making will be continued for an additional ninety days beyond
the date on which it would have expired.
The DEC has applied for a notice of continuation –
The New York State Department of Environmental Conservation (DEC)
has ﬁled a Notice of Continuation with the Department of State to
extend the rulemaking process by 90 days in order to give New York
State Commissioner of Health, Dr. Nirav Shah, time to complete his
review of the draft Supplemental Generic Environmental Impact
Statement. This extension is necessary, in part, because Commissioner
Martens requested and Dr. Shah agreed to provide an additional
review, in consultation with outside experts, of whether DEC has
adequately addressed potential impacts to public health. This ﬁling
with the Department of State merely extends the rulemaking period to
enable Dr. Shah to complete his review and DEC time to take into
account the results of Dr. Shah’s review and continue to consider the
potential impacts of high-volume hydraulic fracturing.
There has been no transparency in this review, only leaks indicating that the DEC thought they could address health impacts with 8 pages of fracking spin. This fits their pattern of duplicity – the DEC have refused to show the basis of its work, either for the proposed drilling regulations, the proposed environmental regulations, or any information on the quicky “health review” – since that would amount to stipulating to how they crafted the regulations, which was done in consort with the gas lobby, not scientists. The DEC is required by law to show the scientific basis of the proposed rules :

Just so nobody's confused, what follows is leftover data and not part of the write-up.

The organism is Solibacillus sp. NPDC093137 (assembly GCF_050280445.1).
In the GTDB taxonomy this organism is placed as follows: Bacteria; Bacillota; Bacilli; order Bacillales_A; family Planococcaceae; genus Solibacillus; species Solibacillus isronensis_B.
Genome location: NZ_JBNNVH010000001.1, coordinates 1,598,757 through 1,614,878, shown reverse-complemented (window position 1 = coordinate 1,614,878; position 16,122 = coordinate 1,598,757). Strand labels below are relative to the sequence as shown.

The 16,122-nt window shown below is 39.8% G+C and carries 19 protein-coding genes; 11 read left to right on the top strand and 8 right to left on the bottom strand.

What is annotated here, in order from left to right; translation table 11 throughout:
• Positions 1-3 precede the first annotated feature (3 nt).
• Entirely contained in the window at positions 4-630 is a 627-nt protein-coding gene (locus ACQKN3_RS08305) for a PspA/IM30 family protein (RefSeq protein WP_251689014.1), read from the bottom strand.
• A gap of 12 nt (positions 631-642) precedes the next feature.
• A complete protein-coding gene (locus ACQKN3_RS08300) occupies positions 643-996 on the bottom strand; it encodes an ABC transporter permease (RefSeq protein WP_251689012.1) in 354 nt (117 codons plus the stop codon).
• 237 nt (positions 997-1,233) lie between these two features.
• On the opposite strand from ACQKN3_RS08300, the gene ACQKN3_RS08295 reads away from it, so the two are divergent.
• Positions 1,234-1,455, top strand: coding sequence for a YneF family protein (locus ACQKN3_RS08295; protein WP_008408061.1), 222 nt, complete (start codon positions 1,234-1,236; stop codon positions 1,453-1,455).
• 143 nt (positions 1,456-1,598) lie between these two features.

An agency, upon request, shall, within thirty days,
make available for inspection and copying any
scientiﬁc or statistical study, report or analysis,
including any such study, report or analysis
prepared by a person or entity pursuant to a
contract with the agency or funded in whole or in
part through a grant from the agency that is used
as the basis of a proposed rule and any supporting
data; provided, however, that the agency shall
provide for inspection only of any such study,
report or analysis due to copyright restrictions.
SAPA § 104
But the dSGEIS and proposed drilling regulations cite no studies, no statistics, no scientific basis. Indeed, the comments on the proposed regulations by one person, Sandra Steingraber, cite more sound science than the DEC has in four years. The proposed regulation’s lack of substance make them a compelling advertisement for Home Rule.
Absent sound procedural due-process or a rational basis, neither the proposed drilling regulations nor the environmental regulations are likely to be enforceable. Permit applications for HVHF wells will be challenged and the evidence will show that the proposed rules and regulations are the result of little more than the exigencies of bumbling bureaucratic expediencies. Which is recognized as such by the cognizant Assembly oversight committees, and any legislator in Albany that has not been bought off by the frackers.